As the first recipient of a double hand transplant, Bob Fisher waved frantically at the journalists and photographers assembled at yesterday’s press reception. He praised the surgeon, the hospital staff, and the donors who had made the groundbreaking, eight-hour operation possible, before trying to strangle himself.
‘One hand came from a mime artist who, tragically, failed to escape from an imaginary box’, said Bob, as he attempted to walk into a strong wind. ‘The other hand came from a semaphore signaller in the Royal Engineers, who was half-way through a message asking the enemy to stop firing when he was felled by a sniper’s bullet’.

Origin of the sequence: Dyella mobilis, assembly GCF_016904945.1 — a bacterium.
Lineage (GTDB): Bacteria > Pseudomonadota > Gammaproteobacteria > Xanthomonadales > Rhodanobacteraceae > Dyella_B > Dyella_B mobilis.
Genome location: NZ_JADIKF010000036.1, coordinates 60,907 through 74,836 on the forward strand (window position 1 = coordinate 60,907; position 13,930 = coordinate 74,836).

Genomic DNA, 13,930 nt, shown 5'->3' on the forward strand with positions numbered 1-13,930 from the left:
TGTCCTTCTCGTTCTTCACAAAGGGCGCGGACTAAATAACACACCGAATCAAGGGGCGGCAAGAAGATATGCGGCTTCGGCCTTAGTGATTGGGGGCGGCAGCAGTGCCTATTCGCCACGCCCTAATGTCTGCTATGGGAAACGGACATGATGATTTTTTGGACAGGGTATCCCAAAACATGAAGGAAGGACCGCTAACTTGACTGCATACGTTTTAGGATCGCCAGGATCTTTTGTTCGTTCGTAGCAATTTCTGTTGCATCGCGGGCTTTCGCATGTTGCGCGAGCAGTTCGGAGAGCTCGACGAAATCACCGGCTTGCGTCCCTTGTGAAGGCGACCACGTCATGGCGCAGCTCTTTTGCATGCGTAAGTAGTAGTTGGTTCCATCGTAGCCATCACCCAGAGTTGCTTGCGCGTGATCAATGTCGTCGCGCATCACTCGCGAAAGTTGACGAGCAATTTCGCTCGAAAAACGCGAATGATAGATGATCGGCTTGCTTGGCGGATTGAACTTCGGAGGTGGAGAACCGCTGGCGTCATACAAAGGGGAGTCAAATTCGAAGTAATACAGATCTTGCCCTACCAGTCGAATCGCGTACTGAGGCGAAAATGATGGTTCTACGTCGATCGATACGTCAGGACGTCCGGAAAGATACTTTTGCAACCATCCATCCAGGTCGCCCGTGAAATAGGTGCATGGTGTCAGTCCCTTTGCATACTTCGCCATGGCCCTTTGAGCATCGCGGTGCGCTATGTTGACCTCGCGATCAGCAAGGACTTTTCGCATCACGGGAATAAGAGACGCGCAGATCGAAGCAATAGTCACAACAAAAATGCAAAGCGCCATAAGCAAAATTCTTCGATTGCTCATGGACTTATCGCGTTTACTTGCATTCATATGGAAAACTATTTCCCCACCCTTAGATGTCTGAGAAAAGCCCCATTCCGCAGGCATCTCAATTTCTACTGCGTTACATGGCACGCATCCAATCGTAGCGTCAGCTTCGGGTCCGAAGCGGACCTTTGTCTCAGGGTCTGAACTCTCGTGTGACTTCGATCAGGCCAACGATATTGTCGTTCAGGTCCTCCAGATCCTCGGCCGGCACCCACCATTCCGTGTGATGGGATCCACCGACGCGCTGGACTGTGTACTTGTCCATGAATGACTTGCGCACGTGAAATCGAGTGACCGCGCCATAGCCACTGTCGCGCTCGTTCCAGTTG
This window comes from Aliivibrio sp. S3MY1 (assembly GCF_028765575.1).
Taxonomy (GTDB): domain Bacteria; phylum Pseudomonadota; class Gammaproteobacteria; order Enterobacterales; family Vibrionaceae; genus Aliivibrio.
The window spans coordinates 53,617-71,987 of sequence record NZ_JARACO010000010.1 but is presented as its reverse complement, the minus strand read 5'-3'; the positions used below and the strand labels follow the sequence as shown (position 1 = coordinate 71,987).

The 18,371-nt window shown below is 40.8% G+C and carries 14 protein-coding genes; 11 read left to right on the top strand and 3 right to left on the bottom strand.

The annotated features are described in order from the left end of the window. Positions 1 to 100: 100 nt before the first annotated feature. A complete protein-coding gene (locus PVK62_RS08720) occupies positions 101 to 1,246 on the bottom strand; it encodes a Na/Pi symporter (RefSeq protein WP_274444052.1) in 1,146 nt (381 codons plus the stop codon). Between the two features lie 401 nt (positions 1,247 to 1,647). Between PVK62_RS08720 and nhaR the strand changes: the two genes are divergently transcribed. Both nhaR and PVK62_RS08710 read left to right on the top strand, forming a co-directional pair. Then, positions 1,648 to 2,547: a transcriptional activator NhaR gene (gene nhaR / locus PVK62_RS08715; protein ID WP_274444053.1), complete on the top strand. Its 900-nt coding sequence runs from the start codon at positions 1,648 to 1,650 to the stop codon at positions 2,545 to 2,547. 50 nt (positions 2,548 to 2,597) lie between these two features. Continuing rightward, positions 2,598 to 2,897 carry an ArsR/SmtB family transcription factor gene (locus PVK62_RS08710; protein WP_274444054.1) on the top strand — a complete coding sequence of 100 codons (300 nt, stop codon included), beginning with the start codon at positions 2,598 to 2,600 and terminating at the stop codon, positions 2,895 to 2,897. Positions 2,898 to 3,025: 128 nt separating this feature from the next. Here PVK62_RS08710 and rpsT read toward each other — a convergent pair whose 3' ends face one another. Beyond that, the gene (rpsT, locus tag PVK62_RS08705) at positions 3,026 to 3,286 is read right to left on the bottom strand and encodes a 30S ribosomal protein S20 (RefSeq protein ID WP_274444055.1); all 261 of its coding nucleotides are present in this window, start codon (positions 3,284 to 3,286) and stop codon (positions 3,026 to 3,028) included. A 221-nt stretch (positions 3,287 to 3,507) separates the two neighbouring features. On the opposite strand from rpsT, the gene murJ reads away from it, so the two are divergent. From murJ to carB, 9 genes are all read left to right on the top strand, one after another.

Bob’s over-active hands have prompted depression, though the way he keeps waving them around like a chorus girl from a musical comedy, has made everyone presume he is now incredibly upbeat. He had been hoping to resume work as a roofer; failing that he thought he might apply for a job as a tic-tac man at a race-course. What he wanted most of all was ‘a quiet life’, he said, as he left the building and hailed two cabs.